Moreover, EMA studies are important because they can distinguish between short-term fluctuations in weight-related parenting practices and the causes and consequences of these fluctuations. Research has shown that parenting can vary across time and context. A recent EMA study by Berge et al. (2018) revealed that interpersonal conflicts between parents and children were related to use of restrictive feeding practices at the subsequent evening meal. Notably, Berge and colleagues additionally found that transient stressors, such as these interpersonal conflicts, were associated with serving more fast food at meals (Berge et al., 2018), and these fast food meals could have induced greater parental use of food restriction. Inclusion of experimental parts (e.g., manipulate type of meal served) in EMA (and observational) studies may yield insight into causality. Notably, there are few studies that have employed EMA in the area of obesity, and exceptions have measured parents or children (Engel et al., 2016). An important target for future research is to combine EMA information from both parents and children, including information on (food) parenting practices and general parenting. EMA can be successfully implemented with children from age seven and older (Heron et al., 2017). Finally, problems with EMA compliance rates may be tackled by inclusion of personalized EMA prompts.
To conclude, this commentary provides argumentations for changing focus from evaluating direct links between general parenting and child obesity to conceptualizing general parenting style as a contextual factor and potential moderator of the impact of specific weight-related parenting practices on children's eating behavior and obesity risk. Future naturalistic studies should include measurements of children's behaviors, which are more proximal to parenting than weight status. Moreover, innovative and personalized EMA studies with experimental parts among both children and parents simultaneously may yield better understanding of the interactions between weight-related parenting practices and general parenting influences.
JL drafted and shortened the paper. SK oversaw paper process and reviewed the paper. ES reviewed the paper and added literature and references. JV added critical arguments and reviewed the paper. JF reviewed and edited the paper.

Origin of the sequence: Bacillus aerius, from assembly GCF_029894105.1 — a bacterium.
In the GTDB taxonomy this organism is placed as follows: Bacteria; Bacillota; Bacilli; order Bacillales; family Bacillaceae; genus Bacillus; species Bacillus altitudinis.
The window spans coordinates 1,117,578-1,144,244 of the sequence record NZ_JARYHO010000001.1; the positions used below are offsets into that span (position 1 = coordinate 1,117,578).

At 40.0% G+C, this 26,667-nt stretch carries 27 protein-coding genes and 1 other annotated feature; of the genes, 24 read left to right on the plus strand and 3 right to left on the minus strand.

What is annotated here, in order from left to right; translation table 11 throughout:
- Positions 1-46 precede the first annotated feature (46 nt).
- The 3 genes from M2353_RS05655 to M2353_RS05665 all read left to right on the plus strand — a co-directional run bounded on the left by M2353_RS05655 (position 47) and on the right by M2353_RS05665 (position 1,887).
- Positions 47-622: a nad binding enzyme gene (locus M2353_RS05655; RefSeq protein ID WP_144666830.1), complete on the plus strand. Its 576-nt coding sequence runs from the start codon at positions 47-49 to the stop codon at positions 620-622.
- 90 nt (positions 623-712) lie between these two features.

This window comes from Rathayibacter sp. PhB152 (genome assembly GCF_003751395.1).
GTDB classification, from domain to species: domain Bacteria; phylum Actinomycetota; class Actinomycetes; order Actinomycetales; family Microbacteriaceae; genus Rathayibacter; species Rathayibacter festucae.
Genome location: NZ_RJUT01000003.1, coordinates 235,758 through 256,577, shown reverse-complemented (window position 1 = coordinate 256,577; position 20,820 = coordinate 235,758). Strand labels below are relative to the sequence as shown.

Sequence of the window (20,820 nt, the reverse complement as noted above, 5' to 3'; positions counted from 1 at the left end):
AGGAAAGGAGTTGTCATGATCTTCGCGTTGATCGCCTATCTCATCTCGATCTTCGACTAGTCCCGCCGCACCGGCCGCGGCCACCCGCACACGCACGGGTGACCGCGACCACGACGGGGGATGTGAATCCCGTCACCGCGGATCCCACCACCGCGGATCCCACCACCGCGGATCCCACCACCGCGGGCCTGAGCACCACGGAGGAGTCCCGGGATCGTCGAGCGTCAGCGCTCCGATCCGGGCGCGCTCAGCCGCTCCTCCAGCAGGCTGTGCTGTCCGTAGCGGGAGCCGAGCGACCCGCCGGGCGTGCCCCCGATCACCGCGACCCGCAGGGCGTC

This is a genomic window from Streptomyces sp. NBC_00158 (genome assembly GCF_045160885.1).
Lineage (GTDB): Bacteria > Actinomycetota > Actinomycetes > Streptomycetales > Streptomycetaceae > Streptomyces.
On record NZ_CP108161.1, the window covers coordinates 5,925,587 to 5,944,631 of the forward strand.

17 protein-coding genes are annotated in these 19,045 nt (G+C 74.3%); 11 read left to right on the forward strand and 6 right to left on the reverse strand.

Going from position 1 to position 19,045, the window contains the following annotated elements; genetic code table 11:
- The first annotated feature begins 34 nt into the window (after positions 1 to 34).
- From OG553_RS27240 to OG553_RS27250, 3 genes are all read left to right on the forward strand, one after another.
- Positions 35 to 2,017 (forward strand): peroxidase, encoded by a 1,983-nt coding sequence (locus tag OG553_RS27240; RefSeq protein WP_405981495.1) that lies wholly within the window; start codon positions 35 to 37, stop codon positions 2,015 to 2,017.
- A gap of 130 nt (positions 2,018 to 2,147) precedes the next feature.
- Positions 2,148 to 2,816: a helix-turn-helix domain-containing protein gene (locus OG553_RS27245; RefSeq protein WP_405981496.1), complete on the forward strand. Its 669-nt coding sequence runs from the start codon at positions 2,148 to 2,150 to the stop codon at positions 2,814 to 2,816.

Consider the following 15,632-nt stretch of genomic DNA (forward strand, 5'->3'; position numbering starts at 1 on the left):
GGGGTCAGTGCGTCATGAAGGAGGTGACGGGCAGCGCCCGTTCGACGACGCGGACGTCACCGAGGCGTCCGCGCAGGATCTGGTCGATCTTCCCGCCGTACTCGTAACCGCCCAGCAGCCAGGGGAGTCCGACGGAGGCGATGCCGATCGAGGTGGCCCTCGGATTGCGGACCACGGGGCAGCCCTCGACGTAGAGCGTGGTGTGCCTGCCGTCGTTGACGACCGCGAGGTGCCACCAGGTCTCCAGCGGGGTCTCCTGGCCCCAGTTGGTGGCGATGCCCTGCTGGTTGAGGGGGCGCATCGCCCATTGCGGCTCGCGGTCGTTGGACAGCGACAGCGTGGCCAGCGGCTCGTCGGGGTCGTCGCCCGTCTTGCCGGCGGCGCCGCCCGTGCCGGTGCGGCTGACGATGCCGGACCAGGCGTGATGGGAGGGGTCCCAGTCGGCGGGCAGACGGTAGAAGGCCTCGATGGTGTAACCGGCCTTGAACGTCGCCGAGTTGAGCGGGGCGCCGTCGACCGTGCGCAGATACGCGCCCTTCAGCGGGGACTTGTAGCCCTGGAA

Conflict of Interest Statement
The authors declare that the research was conducted in the absence of any commercial or financial relationships that could be construed as a potential conflict of interest.
We would like to thank fonds NutsOhra for grant 100.939 in which we can examine the combined importance of parenting practices and styles for young children's obesity risk.
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Keywords: food parenting practices, general parenting, child eating, child BMI, moderation effect
Citation: Larsen JK, Sleddens EFC, Vink JM, Fisher JO and Kremers SPJ (2018) General Parenting Styles and Children's Obesity Risk: Changing Focus. Front. Psychol. 9:2119. doi: 10.3389/fpsyg.2018.02119
Received: 23 March 2018; Accepted: 15 October 2018;
Published: 06 November 2018.
Edited by:Lien Goossens, Ghent University, Belgium
Reviewed by:Karla Van Leeuwen, KU Leuven, Belgium
Copyright © 2018 Larsen, Sleddens, Vink, Fisher and Kremers. This is an open-access article distributed under the terms of the Creative Commons Attribution License (CC BY). The use, distribution or reproduction in other forums is permitted, provided the original author(s) and the copyright owner(s) are credited and that the original publication in this journal is cited, in accordance with accepted academic practice. No use, distribution or reproduction is permitted which does not comply with these terms.
*Correspondence: Junilla K. Larsen, firstname.lastname@example.org